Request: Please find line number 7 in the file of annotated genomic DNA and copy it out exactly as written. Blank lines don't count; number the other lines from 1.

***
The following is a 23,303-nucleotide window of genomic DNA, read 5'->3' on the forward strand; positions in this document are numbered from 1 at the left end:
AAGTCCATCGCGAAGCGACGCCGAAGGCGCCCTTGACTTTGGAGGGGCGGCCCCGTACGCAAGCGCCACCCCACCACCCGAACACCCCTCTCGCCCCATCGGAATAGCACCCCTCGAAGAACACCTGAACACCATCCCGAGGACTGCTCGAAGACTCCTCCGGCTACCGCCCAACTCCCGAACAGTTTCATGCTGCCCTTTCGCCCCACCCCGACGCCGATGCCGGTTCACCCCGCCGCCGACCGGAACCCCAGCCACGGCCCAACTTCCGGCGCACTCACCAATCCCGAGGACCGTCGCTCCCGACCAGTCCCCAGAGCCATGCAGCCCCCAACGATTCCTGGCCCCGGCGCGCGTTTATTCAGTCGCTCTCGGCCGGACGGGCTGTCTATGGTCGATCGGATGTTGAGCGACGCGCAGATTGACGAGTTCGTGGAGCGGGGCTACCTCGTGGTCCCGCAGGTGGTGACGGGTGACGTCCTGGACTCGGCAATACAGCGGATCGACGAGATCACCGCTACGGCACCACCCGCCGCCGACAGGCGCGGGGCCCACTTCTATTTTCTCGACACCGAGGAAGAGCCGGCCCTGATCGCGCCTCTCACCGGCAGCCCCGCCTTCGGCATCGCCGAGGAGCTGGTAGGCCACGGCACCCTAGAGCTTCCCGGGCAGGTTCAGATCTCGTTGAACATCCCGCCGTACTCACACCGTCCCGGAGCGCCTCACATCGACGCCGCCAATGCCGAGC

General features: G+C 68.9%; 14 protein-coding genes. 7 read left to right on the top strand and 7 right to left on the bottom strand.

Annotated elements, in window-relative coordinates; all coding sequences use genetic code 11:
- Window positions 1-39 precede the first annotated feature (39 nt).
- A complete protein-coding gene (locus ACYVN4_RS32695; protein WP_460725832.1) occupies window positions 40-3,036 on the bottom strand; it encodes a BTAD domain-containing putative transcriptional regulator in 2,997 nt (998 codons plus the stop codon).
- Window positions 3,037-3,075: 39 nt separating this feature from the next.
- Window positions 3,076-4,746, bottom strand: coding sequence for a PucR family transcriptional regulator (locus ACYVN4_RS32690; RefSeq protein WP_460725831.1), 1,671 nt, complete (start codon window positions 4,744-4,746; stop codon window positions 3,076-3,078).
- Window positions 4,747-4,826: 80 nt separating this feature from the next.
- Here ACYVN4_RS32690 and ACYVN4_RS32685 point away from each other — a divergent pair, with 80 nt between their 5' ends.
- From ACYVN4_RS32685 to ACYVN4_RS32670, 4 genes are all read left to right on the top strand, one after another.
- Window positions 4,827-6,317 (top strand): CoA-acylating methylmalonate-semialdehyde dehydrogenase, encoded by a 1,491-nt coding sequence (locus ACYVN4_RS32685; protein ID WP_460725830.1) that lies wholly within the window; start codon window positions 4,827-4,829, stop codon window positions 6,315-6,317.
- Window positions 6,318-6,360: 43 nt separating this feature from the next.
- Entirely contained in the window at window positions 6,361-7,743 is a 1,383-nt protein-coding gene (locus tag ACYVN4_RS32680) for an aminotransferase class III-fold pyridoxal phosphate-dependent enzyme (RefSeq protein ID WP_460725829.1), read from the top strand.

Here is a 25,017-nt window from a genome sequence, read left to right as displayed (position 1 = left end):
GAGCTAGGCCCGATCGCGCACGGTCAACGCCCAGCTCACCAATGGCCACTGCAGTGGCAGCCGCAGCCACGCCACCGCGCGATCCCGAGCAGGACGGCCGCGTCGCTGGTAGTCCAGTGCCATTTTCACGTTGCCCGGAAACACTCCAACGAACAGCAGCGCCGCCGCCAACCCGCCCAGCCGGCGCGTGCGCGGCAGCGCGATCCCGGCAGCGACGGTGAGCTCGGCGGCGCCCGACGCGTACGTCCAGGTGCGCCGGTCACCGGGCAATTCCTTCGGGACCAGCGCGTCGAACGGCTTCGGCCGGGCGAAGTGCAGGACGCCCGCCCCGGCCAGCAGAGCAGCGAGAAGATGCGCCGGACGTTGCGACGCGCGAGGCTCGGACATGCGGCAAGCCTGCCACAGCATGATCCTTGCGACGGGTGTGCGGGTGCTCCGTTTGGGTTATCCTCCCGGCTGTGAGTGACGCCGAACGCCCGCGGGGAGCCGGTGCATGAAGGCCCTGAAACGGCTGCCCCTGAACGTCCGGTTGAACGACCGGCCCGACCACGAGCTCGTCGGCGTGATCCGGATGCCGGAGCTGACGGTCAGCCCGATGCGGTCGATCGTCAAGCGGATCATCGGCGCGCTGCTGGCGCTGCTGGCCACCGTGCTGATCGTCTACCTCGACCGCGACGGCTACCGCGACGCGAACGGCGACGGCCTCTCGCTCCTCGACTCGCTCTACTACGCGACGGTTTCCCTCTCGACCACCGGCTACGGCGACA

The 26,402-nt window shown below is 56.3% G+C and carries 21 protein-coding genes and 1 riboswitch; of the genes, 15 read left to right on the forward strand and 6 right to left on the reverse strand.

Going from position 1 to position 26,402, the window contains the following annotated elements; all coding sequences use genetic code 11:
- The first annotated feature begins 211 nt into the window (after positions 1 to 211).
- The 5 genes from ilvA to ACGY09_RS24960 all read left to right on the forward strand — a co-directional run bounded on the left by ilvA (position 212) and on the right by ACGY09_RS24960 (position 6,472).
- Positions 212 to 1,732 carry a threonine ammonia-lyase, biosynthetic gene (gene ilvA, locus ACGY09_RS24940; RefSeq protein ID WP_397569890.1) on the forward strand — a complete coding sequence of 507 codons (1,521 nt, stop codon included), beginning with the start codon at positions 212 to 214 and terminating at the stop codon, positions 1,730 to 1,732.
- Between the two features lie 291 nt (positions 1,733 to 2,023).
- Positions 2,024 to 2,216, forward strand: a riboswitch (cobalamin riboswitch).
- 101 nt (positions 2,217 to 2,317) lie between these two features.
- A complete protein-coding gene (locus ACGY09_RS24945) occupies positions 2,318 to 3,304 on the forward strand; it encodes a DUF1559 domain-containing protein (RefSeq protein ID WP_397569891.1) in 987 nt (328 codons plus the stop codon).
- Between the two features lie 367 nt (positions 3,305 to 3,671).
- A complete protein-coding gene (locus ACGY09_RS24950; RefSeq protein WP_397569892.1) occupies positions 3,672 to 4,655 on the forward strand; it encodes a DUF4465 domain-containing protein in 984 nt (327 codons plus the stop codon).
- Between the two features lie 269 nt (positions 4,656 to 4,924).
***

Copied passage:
- Window positions 3,037-3,075: 39 nt separating this feature from the next.